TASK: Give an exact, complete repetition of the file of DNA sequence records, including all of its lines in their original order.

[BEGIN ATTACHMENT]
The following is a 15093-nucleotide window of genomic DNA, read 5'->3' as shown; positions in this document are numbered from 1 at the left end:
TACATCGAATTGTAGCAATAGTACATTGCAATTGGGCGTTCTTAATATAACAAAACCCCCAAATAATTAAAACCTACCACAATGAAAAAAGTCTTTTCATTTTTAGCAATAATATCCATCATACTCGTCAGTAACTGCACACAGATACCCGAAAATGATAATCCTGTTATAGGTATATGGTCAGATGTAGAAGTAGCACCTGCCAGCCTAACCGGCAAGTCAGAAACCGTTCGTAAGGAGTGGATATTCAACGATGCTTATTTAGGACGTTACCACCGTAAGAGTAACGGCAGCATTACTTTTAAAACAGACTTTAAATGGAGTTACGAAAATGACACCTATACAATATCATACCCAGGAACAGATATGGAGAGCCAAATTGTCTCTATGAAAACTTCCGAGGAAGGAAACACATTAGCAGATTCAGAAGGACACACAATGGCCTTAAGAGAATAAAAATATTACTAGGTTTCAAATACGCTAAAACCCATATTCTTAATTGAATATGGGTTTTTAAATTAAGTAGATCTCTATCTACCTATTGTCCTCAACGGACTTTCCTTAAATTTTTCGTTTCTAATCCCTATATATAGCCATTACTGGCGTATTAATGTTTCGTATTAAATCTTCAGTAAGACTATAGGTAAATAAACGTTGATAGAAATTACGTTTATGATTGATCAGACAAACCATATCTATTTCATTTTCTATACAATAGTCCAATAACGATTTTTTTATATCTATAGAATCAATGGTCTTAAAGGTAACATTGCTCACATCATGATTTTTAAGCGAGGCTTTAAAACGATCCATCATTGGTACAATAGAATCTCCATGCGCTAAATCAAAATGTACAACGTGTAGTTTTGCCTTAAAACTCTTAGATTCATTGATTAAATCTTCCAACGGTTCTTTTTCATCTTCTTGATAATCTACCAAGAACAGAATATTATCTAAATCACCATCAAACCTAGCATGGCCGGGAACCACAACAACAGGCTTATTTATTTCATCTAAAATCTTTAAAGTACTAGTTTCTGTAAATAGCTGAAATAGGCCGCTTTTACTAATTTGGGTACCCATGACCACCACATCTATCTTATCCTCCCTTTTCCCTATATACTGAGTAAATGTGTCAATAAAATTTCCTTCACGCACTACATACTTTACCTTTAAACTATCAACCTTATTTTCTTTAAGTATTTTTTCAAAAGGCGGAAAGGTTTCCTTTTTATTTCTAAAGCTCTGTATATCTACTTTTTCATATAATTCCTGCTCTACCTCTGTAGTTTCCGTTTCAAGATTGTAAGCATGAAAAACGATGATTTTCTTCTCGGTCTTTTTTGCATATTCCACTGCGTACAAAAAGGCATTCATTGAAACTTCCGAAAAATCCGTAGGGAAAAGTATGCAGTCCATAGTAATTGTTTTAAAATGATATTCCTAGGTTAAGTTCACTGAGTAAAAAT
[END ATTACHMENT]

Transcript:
The following is a 15093-nucleotide window of genomic DNA, read 5'->3' as shown; positions in this document are numbered from 1 at the left end:
TACATCGAATTGTAGCAATAGTACATTGCAATTGGGCGTTCTTAATATAACAAAACCCCCAAATAATTAAAACCTACCACAATGAAAAAAGTCTTTTCATTTTTAGCAATAATATCCATCATACTCGTCAGTAACTGCACACAGATACCCGAAAATGATAATCCTGTTATAGGTATATGGTCAGATGTAGAAGTAGCACCTGCCAGCCTAACCGGCAAGTCAGAAACCGTTCGTAAGGAGTGGATATTCAACGATGCTTATTTAGGACGTTACCACCGTAAGAGTAACGGCAGCATTACTTTTAAAACAGACTTTAAATGGAGTTACGAAAATGACACCTATACAATATCATACCCAGGAACAGATATGGAGAGCCAAATTGTCTCTATGAAAACTTCCGAGGAAGGAAACACATTAGCAGATTCAGAAGGACACACAATGGCCTTAAGAGAATAAAAATATTACTAGGTTTCAAATACGCTAAAACCCATATTCTTAATTGAATATGGGTTTTTAAATTAAGTAGATCTCTATCTACCTATTGTCCTCAACGGACTTTCCTTAAATTTTTCGTTTCTAATCCCTATATATAGCCATTACTGGCGTATTAATGTTTCGTATTAAATCTTCAGTAAGACTATAGGTAAATAAACGTTGATAGAAATTACGTTTATGATTGATCAGACAAACCATATCTATTTCATTTTCTATACAATAGTCCAATAACGATTTTTTTATATCTATAGAATCAATGGTCTTAAAGGTAACATTGCTCACATCATGATTTTTAAGCGAGGCTTTAAAACGATCCATCATTGGTACAATAGAATCTCCATGCGCTAAATCAAAATGTACAACGTGTAGTTTTGCCTTAAAACTCTTAGATTCATTGATTAAATCTTCCAACGGTTCTTTTTCATCTTCTTGATAATCTACCAAGAACAGAATATTATCTAAATCACCATCAAACCTAGCATGGCCGGGAACCACAACAACAGGCTTATTTATTTCATCTAAAATCTTTAAAGTACTAGTTTCTGTAAATAGCTGAAATAGGCCGCTTTTACTAATTTGGGTACCCATGACCACCACATCTATCTTATCCTCCCTTTTCCCTATATACTGAGTAAATGTGTCAATAAAATTTCCTTCACGCACTACATACTTTACCTTTAAACTATCAACCTTATTTTCTTTAAGTATTTTTTCAAAAGGCGGAAAGGTTTCCTTTTTATTTCTAAAGCTCTGTATATCTACTTTTTCATATAATTCCTGCTCTACCTCTGTAGTTTCCGTTTCAAGATTGTAAGCATGAAAAACGATGATTTTCTTCTCGGTCTTTTTTGCATATTCCACTGCGTACAAAAAGGCATTCATTGAAACTTCCGAAAAATCCGTAGGGAAAAGTATGCAGTCCATAGTAATTGTTTTAAAATGATATTCCTAGGTTAAGTTCACTGAGTAAAAAT